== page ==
The Squaw Man's Son


1917

Film Details

Release Date
Jul 26, 1917
Premiere Information
not available
Production Company
Jesse L. Lasky Feature Play Co.
Distribution Company
Paramount Pictures Corp.
Country
United States
Screenplay Information
Based on the novel The Silent Call by Edwin Milton Royle (New York, 1910).

Technical Specs

Sound
Silent
Color
Black and White
Film Length
5 reels

Synopsis

Hal, now fully grown, leaves his wife Edith and his estate in England to return to the land of his Indian mother. There he works for the rights of Indians in a land deal which pits him against David Ladd, the wily reservation agent who is secretly in collusion with the asphalt trust which is trying to rob the Indians. Hal falls in love with Wah-na-gi, the Carlisle graduate who has returned to teach at the agency school, but he is too honorable to conceal that he is already married. Upon the death of his father, Hal returns to England as Lord Effington to discover that Edith loves Lord Yester and wants a divorce. Hal gladly agrees, but when the family physician informs him that Edith is addicted to morphine and his presence may save her life, Hal consents to stay. Returning to America to testify in a lawsuit against the asphalt trust, Hal regretfully informs Wah-na-gi that he cannot leave his wife. The Indian maiden goes off in the snow to kill herself by the grave of Hal's mother when Hal receives a message that Edith has died from an overdose of morphine. Hal rushes into the snow, overtakes Wah-na-gi and asks her to marry him.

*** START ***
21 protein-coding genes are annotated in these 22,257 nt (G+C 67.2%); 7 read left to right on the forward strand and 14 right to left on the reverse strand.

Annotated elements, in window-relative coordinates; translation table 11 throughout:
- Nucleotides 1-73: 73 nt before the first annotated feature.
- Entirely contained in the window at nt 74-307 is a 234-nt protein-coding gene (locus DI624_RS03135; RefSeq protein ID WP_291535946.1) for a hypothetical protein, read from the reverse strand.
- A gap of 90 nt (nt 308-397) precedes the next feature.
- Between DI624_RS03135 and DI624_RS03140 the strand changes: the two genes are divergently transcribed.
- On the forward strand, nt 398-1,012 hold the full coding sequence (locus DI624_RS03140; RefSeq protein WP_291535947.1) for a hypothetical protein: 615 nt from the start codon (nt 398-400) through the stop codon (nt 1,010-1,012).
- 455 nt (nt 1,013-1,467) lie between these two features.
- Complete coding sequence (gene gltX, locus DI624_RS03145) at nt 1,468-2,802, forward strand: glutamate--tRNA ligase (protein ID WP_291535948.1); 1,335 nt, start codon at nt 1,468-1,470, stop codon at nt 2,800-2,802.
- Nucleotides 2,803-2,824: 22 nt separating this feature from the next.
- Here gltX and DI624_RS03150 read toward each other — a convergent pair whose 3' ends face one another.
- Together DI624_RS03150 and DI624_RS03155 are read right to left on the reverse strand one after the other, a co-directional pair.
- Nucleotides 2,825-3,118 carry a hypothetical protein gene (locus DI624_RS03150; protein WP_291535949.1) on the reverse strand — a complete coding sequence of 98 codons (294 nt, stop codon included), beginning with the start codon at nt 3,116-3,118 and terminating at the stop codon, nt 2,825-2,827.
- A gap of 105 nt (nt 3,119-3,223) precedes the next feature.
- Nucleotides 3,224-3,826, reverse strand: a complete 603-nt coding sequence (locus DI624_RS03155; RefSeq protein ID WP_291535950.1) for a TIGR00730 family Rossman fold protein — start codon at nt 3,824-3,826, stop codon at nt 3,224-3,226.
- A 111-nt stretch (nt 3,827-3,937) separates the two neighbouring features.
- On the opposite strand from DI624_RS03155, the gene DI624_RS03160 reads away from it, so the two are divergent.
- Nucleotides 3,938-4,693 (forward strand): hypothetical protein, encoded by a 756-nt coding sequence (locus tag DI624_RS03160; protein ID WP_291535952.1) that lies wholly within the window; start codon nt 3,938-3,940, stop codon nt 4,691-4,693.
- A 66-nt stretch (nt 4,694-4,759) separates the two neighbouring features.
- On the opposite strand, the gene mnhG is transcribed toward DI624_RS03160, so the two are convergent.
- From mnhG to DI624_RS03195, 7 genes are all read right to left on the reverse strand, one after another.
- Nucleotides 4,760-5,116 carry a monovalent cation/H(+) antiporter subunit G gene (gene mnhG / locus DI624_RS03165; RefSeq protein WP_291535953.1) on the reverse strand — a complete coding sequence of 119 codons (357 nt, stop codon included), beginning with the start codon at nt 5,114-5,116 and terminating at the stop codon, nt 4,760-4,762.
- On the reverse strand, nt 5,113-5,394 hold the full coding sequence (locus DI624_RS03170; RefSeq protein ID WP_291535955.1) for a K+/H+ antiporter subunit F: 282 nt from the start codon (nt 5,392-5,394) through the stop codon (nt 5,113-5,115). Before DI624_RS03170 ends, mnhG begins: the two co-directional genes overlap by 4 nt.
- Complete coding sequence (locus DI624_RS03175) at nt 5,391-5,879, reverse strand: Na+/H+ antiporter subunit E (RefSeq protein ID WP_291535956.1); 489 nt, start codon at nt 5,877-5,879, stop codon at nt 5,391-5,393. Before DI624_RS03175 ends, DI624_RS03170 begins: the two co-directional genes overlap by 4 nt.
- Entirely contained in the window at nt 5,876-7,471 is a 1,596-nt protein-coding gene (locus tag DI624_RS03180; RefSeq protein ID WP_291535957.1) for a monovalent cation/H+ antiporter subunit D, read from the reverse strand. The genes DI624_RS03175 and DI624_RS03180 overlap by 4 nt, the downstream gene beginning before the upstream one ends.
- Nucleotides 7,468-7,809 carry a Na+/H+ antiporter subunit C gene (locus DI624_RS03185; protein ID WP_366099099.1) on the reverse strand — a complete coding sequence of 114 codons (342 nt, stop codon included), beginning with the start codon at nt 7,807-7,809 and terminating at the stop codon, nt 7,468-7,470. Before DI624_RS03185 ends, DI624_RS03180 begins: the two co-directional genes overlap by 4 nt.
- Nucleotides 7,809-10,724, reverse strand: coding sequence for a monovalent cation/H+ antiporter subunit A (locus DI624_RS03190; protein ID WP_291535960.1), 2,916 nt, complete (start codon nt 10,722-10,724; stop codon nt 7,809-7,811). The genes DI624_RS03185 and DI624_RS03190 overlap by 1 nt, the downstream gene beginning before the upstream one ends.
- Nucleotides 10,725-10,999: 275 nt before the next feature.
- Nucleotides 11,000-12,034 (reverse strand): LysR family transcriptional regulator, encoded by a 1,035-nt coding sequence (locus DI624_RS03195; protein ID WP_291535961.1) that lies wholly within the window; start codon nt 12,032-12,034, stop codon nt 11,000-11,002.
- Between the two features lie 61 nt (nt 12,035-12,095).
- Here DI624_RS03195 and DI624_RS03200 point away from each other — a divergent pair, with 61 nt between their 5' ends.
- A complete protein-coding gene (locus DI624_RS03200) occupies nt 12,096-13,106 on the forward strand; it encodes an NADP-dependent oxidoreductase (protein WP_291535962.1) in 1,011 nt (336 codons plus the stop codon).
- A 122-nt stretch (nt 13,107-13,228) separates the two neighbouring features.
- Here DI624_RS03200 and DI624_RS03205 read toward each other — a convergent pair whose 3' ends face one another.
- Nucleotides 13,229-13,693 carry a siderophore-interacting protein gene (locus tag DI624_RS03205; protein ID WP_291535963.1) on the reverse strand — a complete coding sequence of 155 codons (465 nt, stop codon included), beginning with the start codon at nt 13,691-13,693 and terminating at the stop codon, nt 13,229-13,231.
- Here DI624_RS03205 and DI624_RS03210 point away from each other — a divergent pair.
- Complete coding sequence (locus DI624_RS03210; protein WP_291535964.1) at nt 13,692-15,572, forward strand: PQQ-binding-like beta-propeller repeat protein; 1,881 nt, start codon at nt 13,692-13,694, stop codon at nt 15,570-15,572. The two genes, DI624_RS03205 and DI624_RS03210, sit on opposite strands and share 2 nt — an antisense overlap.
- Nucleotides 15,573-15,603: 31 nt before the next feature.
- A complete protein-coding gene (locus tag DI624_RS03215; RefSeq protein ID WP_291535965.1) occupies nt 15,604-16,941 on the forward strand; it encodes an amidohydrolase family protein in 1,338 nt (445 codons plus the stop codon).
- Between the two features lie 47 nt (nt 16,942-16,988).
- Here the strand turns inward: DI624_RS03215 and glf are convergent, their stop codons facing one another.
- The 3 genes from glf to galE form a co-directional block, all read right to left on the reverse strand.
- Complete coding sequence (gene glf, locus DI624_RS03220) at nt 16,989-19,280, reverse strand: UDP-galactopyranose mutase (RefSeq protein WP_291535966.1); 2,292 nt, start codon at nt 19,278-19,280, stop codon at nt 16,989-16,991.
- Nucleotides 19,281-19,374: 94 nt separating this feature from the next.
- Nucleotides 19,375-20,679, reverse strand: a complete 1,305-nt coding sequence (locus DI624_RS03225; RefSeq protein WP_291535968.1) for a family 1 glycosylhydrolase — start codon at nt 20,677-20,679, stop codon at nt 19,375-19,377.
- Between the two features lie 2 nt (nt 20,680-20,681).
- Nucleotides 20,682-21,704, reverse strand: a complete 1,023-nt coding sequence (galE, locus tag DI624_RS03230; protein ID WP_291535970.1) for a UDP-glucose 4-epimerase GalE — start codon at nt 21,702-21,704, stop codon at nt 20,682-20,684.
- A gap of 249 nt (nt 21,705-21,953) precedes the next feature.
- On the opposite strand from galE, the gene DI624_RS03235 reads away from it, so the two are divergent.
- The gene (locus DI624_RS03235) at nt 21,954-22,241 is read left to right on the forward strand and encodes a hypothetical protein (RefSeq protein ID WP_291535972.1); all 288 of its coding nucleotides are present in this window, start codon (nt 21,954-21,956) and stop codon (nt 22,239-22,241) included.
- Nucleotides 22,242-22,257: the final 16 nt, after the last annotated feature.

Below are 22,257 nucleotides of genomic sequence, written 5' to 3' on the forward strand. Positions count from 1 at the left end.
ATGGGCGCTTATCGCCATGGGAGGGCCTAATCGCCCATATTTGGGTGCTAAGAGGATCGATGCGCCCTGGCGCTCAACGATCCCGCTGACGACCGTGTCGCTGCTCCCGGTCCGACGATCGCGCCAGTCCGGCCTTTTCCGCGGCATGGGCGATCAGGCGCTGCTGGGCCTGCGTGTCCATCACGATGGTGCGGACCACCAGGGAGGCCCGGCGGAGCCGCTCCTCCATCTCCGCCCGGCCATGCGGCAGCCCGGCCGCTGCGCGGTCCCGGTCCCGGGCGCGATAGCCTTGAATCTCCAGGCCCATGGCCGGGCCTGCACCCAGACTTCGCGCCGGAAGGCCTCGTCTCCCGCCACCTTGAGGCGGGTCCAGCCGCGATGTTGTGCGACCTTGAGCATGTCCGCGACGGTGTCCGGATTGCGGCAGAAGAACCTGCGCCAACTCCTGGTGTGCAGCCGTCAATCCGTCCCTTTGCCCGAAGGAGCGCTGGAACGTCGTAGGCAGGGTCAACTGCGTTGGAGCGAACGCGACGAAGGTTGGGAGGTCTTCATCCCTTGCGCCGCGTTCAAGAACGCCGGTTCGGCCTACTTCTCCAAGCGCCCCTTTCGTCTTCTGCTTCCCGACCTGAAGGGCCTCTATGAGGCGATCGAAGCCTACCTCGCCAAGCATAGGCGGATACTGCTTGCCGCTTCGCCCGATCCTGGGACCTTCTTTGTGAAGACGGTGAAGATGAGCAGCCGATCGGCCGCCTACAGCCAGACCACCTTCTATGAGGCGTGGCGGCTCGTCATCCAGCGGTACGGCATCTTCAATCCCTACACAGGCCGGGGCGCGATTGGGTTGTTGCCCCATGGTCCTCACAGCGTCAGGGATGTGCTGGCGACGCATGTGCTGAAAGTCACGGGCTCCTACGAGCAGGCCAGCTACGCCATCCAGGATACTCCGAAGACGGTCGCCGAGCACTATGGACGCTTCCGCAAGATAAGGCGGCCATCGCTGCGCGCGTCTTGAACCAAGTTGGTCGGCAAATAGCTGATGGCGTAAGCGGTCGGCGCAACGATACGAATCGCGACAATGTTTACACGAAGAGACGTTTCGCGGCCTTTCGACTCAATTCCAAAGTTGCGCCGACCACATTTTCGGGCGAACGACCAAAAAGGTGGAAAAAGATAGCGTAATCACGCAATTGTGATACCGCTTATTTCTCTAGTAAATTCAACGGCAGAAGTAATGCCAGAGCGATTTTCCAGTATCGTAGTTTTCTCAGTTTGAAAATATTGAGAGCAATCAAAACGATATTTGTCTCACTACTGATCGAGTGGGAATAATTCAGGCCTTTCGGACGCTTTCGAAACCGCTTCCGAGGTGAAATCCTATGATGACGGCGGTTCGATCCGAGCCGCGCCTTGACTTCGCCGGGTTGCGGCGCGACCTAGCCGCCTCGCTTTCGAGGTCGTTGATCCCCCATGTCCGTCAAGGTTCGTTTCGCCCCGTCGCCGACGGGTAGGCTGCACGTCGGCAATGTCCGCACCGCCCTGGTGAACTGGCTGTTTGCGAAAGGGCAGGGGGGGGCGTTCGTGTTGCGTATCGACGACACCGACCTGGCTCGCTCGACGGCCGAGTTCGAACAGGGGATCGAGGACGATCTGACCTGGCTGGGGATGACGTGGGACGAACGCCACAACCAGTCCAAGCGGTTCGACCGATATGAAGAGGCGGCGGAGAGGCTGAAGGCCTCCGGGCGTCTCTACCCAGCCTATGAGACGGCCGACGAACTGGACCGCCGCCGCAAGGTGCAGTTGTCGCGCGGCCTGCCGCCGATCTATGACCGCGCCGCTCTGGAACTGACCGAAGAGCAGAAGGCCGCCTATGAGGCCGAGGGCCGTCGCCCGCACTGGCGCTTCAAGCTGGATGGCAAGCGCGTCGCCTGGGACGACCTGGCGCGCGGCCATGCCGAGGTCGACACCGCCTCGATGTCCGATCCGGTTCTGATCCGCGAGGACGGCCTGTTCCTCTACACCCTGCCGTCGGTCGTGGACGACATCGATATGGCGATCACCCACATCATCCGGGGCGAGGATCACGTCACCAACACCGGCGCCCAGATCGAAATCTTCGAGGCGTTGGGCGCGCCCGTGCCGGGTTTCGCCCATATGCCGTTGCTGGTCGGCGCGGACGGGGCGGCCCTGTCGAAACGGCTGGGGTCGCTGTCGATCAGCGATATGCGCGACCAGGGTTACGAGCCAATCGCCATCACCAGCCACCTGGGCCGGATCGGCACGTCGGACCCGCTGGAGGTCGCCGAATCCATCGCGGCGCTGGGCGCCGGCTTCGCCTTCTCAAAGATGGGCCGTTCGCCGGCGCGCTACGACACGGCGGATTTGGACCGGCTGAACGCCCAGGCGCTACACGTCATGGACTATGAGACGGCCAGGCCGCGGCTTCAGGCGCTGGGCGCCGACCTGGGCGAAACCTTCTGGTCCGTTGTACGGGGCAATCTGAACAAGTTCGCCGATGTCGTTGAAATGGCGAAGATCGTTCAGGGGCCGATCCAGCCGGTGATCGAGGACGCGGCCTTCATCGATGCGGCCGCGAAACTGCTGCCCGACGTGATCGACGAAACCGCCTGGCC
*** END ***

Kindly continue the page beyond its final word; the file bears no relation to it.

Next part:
Film Details

Release Date
Jul 26, 1917
Premiere Information
not available
Production Company
Jesse L. Lasky Feature Play Co.
Distribution Company
Paramount Pictures Corp.
Country
United States
Screenplay Information
Based on the novel The Silent Call by Edwin Milton Royle (New York, 1910).

Technical Specs

Sound
Silent
Color
Black and White
Film Length
5 reels

Quotes

Trivia

Notes

This film was a sequel to the 1914 filmed version of The Squaw Man. A memo included in the Paramount studio records indicates that Myrtle Stedman was to co-star in the film in the role which Anita King played. For additional information on other versions of the The Squaw Man see entry above for the 1931 film.